Vietnamese minister says sorry for abusing official privilege

By Viet Tuan, Nguyen Hoai   January 9, 2019 | 04:03 pm GMT+7
Vietnamese minister says sorry for abusing official privilege
Minister of Industry and Trade Tran Tuan Anh. Photo courtesy of the National Assembly

Vietnam’s Industry and Trade Minister Tran Tuan Anh issued a public apology Tuesday for inappropriate use of his official car.

The apology came after the story of a car with blue license plates driving into the restricted aircraft parking area at the Noi Bai International Airport in Hanoi to pick up the minister’s wife last Friday triggered a public backlash. 

Many passengers on the Vietnam Airlines flight complained that they had to make way for the minister’s wife to get off the plane, while the car belonging to the ministry picked her up right on the tarmac.

In Vietnam, blue plates are only granted to cars used by government officials, and public vehicles are to be used only for government business. Under current regulations, ministers can be picked up right in the aircraft parking area, but their relatives are not entitled to this privilege.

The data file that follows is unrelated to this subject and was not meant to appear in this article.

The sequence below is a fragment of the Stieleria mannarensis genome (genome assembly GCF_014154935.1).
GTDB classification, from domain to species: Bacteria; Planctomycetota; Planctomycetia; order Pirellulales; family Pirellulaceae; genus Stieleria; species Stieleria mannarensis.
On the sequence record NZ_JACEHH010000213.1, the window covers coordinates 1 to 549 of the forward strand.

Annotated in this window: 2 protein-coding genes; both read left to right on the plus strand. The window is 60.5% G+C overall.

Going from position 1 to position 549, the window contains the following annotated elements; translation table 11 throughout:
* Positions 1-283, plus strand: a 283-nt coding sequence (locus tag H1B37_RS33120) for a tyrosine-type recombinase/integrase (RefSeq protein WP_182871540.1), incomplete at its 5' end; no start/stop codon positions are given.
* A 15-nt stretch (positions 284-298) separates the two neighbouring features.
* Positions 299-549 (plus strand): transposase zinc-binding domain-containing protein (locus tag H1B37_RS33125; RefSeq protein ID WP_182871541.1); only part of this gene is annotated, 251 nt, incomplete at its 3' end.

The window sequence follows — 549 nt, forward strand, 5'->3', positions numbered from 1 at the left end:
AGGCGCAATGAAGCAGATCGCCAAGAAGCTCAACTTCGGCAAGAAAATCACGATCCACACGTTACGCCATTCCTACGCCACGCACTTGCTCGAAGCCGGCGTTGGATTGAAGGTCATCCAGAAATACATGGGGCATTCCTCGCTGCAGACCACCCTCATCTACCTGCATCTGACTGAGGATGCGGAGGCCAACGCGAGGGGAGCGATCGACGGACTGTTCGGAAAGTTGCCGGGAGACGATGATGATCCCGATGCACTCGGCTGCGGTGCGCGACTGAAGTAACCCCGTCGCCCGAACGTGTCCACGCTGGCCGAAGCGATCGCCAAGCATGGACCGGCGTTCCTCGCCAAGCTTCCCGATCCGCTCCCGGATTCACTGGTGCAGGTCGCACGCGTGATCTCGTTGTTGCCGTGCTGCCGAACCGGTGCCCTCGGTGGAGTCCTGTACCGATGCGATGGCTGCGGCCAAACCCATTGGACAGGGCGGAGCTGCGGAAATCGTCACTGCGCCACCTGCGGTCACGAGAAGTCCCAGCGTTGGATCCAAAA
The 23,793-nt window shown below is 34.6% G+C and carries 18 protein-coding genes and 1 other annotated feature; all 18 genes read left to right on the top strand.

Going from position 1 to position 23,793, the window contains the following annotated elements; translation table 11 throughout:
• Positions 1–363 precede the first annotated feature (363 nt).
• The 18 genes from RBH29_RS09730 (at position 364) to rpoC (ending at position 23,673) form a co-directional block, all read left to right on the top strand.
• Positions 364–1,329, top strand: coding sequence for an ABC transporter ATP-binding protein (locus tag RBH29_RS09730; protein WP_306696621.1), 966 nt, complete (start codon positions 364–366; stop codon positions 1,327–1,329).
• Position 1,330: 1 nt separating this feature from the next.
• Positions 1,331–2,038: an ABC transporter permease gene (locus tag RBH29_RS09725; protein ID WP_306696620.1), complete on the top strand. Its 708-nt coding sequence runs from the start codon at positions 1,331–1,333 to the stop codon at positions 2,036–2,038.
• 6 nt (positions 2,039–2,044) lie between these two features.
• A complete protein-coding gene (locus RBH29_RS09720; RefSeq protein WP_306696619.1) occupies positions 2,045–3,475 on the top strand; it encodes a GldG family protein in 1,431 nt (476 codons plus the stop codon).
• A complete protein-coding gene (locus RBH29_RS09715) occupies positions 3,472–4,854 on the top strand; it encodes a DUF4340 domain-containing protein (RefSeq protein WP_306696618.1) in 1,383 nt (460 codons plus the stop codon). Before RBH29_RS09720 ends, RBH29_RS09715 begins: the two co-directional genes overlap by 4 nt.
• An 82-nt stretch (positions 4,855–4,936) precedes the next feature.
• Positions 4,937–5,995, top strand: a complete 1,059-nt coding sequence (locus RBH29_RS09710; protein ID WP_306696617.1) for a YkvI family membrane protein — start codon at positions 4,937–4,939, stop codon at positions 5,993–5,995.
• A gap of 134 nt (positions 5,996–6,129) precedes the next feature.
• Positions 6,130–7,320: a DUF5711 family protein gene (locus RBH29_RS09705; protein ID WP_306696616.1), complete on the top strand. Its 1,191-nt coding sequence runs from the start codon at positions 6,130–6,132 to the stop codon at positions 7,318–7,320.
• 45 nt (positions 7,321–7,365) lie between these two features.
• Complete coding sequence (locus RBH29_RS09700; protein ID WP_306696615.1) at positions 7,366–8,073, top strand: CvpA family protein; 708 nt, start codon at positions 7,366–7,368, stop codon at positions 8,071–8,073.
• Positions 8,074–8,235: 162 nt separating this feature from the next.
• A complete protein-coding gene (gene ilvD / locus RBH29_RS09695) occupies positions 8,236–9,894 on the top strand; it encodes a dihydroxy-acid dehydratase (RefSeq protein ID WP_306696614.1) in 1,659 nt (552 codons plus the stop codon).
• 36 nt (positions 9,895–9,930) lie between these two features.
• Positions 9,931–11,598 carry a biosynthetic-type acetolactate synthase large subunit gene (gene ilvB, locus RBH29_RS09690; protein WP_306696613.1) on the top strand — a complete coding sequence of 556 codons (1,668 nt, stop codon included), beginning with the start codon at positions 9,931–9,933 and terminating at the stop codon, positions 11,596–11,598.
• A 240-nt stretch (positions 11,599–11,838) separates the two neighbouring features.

Following local media reports and harsh reactions on social media, Anh admitted his mistakes and extended an apology to the people.

He asked for public sympathy, explaining that he was indisposed and hospitalized when the incident took place, hence his delayed response.

The incident was a "profound lesson" for himself, his family and the ministry as a whole, the minister wrote in a letter published by major media outlets. He pledged to take steps to ensure that no similar breaches happen in the future.

This is not the first time a Vietnamese government official has drawn attention and attracted public criticism for misuse of official cars for personal purposes, but it is uncommon that senior officials apologize to the public.

In 2016, Prime Minister Nguyen Xuan Phuc issued a public apology after his motorcade drove down a pedestrian-only street in the well-preserved ancient town of Hoi An. 

The social media is playing an increasingly prominent role in scrutinizing the behavior of public servants, with netizens quick to express their opinions, including their grievances.

More than half of people in the 95-million strong Vietnam are online and most of them are on Facebook.

 
 
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